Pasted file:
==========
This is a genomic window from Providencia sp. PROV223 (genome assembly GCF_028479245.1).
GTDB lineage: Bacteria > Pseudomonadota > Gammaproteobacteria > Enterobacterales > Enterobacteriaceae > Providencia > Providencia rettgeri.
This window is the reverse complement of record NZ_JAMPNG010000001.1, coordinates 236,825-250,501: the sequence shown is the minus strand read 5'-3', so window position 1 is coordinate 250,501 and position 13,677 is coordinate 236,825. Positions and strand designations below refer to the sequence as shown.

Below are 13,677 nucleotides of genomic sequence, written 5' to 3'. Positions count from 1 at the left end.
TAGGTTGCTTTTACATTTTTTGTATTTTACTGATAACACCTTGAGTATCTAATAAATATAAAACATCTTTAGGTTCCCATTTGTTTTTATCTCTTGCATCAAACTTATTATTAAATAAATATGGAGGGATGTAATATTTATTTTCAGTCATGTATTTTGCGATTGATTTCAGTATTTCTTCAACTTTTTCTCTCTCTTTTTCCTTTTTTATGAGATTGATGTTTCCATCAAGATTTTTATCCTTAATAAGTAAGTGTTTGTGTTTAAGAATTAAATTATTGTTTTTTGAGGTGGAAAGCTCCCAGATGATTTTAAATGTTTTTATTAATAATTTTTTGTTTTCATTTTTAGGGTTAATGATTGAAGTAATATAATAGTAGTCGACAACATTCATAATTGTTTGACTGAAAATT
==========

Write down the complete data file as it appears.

This is a genomic window from Providencia sp. PROV223 (genome assembly GCF_028479245.1).
GTDB lineage: Bacteria > Pseudomonadota > Gammaproteobacteria > Enterobacterales > Enterobacteriaceae > Providencia > Providencia rettgeri.
This window is the reverse complement of record NZ_JAMPNG010000001.1, coordinates 236,825-250,501: the sequence shown is the minus strand read 5'-3', so window position 1 is coordinate 250,501 and position 13,677 is coordinate 236,825. Positions and strand designations below refer to the sequence as shown.

Below are 13,677 nucleotides of genomic sequence, written 5' to 3'. Positions count from 1 at the left end.
TAGGTTGCTTTTACATTTTTTGTATTTTACTGATAACACCTTGAGTATCTAATAAATATAAAACATCTTTAGGTTCCCATTTGTTTTTATCTCTTGCATCAAACTTATTATTAAATAAATATGGAGGGATGTAATATTTATTTTCAGTCATGTATTTTGCGATTGATTTCAGTATTTCTTCAACTTTTTCTCTCTCTTTTTCCTTTTTTATGAGATTGATGTTTCCATCAAGATTTTTATCCTTAATAAGTAAGTGTTTGTGTTTAAGAATTAAATTATTGTTTTTTGAGGTGGAAAGCTCCCAGATGATTTTAAATGTTTTTATTAATAATTTTTTGTTTTCATTTTTAGGGTTAATGATTGAAGTAATATAATAGTAGTCGACAACATTCATAATTGTTTGACTGAAAATT